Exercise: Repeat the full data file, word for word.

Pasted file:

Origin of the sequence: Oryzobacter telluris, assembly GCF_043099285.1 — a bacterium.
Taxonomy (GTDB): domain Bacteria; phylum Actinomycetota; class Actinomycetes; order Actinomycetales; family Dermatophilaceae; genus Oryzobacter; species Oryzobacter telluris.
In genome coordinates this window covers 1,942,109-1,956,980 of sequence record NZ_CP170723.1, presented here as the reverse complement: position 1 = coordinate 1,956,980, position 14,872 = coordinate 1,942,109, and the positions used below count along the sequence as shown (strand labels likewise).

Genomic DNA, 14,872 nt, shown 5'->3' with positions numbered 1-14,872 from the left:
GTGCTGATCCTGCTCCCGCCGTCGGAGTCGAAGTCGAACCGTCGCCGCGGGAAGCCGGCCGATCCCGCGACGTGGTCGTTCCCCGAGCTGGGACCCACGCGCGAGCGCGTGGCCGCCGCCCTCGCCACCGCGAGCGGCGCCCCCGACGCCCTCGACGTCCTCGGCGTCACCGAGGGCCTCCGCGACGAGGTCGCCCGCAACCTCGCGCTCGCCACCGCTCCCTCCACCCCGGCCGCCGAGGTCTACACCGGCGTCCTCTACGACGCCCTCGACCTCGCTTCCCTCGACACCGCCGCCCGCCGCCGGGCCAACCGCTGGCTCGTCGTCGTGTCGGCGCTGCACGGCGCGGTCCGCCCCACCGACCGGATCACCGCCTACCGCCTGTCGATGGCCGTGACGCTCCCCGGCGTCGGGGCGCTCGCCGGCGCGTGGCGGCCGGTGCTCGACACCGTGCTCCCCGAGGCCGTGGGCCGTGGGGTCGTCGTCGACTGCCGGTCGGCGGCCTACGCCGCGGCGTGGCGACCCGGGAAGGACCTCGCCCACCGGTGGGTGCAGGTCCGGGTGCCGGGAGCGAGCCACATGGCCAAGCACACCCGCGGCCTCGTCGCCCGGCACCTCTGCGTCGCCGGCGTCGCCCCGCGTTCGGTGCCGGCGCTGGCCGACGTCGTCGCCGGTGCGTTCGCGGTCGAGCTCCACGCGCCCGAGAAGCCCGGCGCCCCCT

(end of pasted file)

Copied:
Origin of the sequence: Oryzobacter telluris, assembly GCF_043099285.1 — a bacterium.
Taxonomy (GTDB): domain Bacteria; phylum Actinomycetota; class Actinomycetes; order Actinomycetales; family Dermatophilaceae; genus Oryzobacter; species Oryzobacter telluris.
In genome coordinates this window covers 1,942,109-1,956,980 of sequence record NZ_CP170723.1, presented here as the reverse complement: position 1 = coordinate 1,956,980, position 14,872 = coordinate 1,942,109, and the positions used below count along the sequence as shown (strand labels likewise).

Genomic DNA, 14,872 nt, shown 5'->3' with positions numbered 1-14,872 from the left:
GTGCTGATCCTGCTCCCGCCGTCGGAGTCGAAGTCGAACCGTCGCCGCGGGAAGCCGGCCGATCCCGCGACGTGGTCGTTCCCCGAGCTGGGACCCACGCGCGAGCGCGTGGCCGCCGCCCTCGCCACCGCGAGCGGCGCCCCCGACGCCCTCGACGTCCTCGGCGTCACCGAGGGCCTCCGCGACGAGGTCGCCCGCAACCTCGCGCTCGCCACCGCTCCCTCCACCCCGGCCGCCGAGGTCTACACCGGCGTCCTCTACGACGCCCTCGACCTCGCTTCCCTCGACACCGCCGCCCGCCGCCGGGCCAACCGCTGGCTCGTCGTCGTGTCGGCGCTGCACGGCGCGGTCCGCCCCACCGACCGGATCACCGCCTACCGCCTGTCGATGGCCGTGACGCTCCCCGGCGTCGGGGCGCTCGCCGGCGCGTGGCGGCCGGTGCTCGACACCGTGCTCCCCGAGGCCGTGGGCCGTGGGGTCGTCGTCGACTGCCGGTCGGCGGCCTACGCCGCGGCGTGGCGACCCGGGAAGGACCTCGCCCACCGGTGGGTGCAGGTCCGGGTGCCGGGAGCGAGCCACATGGCCAAGCACACCCGCGGCCTCGTCGCCCGGCACCTCTGCGTCGCCGGCGTCGCCCCGCGTTCGGTGCCGGCGCTGGCCGACGTCGTCGCCGGTGCGTTCGCGGTCGAGCTCCACGCGCCCGAGAAGCCCGGCGCCCCCT